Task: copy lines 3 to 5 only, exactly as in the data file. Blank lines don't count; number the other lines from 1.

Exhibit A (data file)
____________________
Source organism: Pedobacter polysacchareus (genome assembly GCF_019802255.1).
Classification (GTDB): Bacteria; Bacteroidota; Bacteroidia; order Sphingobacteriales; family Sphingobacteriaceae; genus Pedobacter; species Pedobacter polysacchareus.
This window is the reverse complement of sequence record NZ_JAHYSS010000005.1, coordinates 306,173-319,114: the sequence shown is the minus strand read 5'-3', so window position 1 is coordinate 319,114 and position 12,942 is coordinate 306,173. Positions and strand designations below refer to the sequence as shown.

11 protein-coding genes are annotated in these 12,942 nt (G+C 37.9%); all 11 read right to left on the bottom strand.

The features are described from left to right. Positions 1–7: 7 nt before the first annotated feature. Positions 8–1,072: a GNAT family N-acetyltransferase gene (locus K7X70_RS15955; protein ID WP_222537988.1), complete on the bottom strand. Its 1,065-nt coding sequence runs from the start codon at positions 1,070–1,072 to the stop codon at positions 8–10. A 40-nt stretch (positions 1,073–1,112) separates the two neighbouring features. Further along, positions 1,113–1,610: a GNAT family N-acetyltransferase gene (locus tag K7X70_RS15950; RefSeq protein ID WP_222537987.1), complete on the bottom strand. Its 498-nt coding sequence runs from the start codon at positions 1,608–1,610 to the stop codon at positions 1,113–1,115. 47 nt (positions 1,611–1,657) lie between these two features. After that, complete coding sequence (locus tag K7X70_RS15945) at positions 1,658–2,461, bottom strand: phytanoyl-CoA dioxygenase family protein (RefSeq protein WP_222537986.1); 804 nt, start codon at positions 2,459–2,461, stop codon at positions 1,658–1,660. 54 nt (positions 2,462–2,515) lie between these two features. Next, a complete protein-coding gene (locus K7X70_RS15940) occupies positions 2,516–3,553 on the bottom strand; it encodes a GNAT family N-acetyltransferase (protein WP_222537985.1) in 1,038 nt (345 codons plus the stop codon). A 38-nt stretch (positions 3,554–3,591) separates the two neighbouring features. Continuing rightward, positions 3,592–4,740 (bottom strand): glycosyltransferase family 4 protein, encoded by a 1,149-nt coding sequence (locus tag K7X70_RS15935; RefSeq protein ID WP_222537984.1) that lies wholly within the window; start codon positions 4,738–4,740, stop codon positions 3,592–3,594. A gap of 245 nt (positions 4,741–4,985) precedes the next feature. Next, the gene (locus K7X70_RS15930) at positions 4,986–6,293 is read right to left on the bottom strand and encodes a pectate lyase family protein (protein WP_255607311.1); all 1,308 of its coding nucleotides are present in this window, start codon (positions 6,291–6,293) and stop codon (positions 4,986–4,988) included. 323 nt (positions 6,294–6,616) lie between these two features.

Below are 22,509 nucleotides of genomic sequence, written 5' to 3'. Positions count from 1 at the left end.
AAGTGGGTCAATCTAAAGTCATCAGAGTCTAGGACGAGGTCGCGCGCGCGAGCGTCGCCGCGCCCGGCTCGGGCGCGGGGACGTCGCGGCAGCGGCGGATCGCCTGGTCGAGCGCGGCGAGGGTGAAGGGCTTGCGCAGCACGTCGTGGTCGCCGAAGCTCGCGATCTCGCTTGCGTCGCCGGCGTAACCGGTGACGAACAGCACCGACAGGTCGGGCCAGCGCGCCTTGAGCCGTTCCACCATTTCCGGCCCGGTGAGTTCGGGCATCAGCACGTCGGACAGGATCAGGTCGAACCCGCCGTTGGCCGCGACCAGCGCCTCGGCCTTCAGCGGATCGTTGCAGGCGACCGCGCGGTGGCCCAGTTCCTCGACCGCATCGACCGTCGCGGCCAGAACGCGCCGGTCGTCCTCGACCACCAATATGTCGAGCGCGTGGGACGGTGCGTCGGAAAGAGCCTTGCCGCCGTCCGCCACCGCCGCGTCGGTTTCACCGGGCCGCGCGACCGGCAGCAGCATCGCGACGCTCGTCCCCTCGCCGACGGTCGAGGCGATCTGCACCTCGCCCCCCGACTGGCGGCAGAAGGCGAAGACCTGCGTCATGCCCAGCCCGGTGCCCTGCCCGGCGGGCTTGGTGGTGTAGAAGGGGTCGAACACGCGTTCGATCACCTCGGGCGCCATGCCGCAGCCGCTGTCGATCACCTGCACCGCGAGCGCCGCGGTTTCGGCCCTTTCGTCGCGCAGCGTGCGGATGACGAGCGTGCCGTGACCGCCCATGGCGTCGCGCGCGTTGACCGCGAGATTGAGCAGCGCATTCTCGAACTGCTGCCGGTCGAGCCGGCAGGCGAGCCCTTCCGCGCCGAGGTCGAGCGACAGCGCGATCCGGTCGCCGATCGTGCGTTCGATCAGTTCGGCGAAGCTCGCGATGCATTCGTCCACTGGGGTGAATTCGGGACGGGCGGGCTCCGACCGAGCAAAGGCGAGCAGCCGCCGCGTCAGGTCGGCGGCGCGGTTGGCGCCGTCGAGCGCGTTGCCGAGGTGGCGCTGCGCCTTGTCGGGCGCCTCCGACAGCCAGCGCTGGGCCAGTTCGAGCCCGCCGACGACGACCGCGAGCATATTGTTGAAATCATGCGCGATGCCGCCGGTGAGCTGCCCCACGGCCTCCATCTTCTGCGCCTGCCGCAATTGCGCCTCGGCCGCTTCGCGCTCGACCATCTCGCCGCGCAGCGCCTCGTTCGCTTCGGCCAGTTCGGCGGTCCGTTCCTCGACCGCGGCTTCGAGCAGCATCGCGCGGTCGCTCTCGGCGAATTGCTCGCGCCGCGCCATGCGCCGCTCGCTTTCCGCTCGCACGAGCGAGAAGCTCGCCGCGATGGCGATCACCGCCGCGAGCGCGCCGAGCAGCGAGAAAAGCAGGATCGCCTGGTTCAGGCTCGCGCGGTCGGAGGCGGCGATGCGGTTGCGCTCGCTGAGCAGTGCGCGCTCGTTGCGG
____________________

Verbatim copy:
This window is the reverse complement of sequence record NZ_JAHYSS010000005.1, coordinates 306,173-319,114: the sequence shown is the minus strand read 5'-3', so window position 1 is coordinate 319,114 and position 12,942 is coordinate 306,173. Positions and strand designations below refer to the sequence as shown.

11 protein-coding genes are annotated in these 12,942 nt (G+C 37.9%); all 11 read right to left on the bottom strand.

The features are described from left to right. Positions 1–7: 7 nt before the first annotated feature. Positions 8–1,072: a GNAT family N-acetyltransferase gene (locus K7X70_RS15955; protein ID WP_222537988.1), complete on the bottom strand. Its 1,065-nt coding sequence runs from the start codon at positions 1,070–1,072 to the stop codon at positions 8–10. A 40-nt stretch (positions 1,073–1,112) separates the two neighbouring features. Further along, positions 1,113–1,610: a GNAT family N-acetyltransferase gene (locus tag K7X70_RS15950; RefSeq protein ID WP_222537987.1), complete on the bottom strand. Its 498-nt coding sequence runs from the start codon at positions 1,608–1,610 to the stop codon at positions 1,113–1,115. 47 nt (positions 1,611–1,657) lie between these two features. After that, complete coding sequence (locus tag K7X70_RS15945) at positions 1,658–2,461, bottom strand: phytanoyl-CoA dioxygenase family protein (RefSeq protein WP_222537986.1); 804 nt, start codon at positions 2,459–2,461, stop codon at positions 1,658–1,660. 54 nt (positions 2,462–2,515) lie between these two features. Next, a complete protein-coding gene (locus K7X70_RS15940) occupies positions 2,516–3,553 on the bottom strand; it encodes a GNAT family N-acetyltransferase (protein WP_222537985.1) in 1,038 nt (345 codons plus the stop codon). A 38-nt stretch (positions 3,554–3,591) separates the two neighbouring features. Continuing rightward, positions 3,592–4,740 (bottom strand): glycosyltransferase family 4 protein, encoded by a 1,149-nt coding sequence (locus tag K7X70_RS15935; RefSeq protein ID WP_222537984.1) that lies wholly within the window; start codon positions 4,738–4,740, stop codon positions 3,592–3,594. A gap of 245 nt (positions 4,741–4,985) precedes the next feature. Next, the gene (locus K7X70_RS15930) at positions 4,986–6,293 is read right to left on the bottom strand and encodes a pectate lyase family protein (protein WP_255607311.1); all 1,308 of its coding nucleotides are present in this window, start codon (positions 6,291–6,293) and stop codon (positions 4,986–4,988) included. 323 nt (positions 6,294–6,616) lie between these two features.